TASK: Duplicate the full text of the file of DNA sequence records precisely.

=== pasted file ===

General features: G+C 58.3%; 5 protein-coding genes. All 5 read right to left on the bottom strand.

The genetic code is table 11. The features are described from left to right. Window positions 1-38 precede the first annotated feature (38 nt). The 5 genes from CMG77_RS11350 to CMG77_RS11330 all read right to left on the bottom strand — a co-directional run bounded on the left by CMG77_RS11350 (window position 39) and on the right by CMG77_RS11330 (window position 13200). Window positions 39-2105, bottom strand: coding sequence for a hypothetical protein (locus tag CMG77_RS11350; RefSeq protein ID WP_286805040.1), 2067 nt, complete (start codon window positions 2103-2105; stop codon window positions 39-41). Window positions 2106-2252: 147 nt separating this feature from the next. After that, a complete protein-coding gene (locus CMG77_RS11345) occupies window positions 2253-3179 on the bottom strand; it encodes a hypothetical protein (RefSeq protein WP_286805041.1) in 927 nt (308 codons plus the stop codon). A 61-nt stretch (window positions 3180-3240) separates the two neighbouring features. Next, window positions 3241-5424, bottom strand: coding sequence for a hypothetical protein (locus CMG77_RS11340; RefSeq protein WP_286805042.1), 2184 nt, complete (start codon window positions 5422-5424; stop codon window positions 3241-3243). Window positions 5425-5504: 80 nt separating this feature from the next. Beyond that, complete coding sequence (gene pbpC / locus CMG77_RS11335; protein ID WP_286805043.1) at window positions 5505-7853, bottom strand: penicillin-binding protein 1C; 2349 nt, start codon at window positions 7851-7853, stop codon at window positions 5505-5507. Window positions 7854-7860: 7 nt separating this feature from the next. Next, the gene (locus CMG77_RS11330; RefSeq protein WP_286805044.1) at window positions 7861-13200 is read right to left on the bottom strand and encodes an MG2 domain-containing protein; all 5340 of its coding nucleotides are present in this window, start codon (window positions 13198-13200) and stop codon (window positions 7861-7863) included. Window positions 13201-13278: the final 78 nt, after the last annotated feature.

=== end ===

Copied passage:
General features: G+C 58.3%; 5 protein-coding genes. All 5 read right to left on the bottom strand.

The genetic code is table 11. The features are described from left to right. Window positions 1-38 precede the first annotated feature (38 nt). The 5 genes from CMG77_RS11350 to CMG77_RS11330 all read right to left on the bottom strand — a co-directional run bounded on the left by CMG77_RS11350 (window position 39) and on the right by CMG77_RS11330 (window position 13200). Window positions 39-2105, bottom strand: coding sequence for a hypothetical protein (locus tag CMG77_RS11350; RefSeq protein ID WP_286805040.1), 2067 nt, complete (start codon window positions 2103-2105; stop codon window positions 39-41). Window positions 2106-2252: 147 nt separating this feature from the next. After that, a complete protein-coding gene (locus CMG77_RS11345) occupies window positions 2253-3179 on the bottom strand; it encodes a hypothetical protein (RefSeq protein WP_286805041.1) in 927 nt (308 codons plus the stop codon). A 61-nt stretch (window positions 3180-3240) separates the two neighbouring features. Next, window positions 3241-5424, bottom strand: coding sequence for a hypothetical protein (locus CMG77_RS11340; RefSeq protein WP_286805042.1), 2184 nt, complete (start codon window positions 5422-5424; stop codon window positions 3241-3243). Window positions 5425-5504: 80 nt separating this feature from the next. Beyond that, complete coding sequence (gene pbpC / locus CMG77_RS11335; protein ID WP_286805043.1) at window positions 5505-7853, bottom strand: penicillin-binding protein 1C; 2349 nt, start codon at window positions 7851-7853, stop codon at window positions 5505-5507. Window positions 7854-7860: 7 nt separating this feature from the next. Next, the gene (locus CMG77_RS11330; RefSeq protein WP_286805044.1) at window positions 7861-13200 is read right to left on the bottom strand and encodes an MG2 domain-containing protein; all 5340 of its coding nucleotides are present in this window, start codon (window positions 13198-13200) and stop codon (window positions 7861-7863) included. Window positions 13201-13278: the final 78 nt, after the last annotated feature.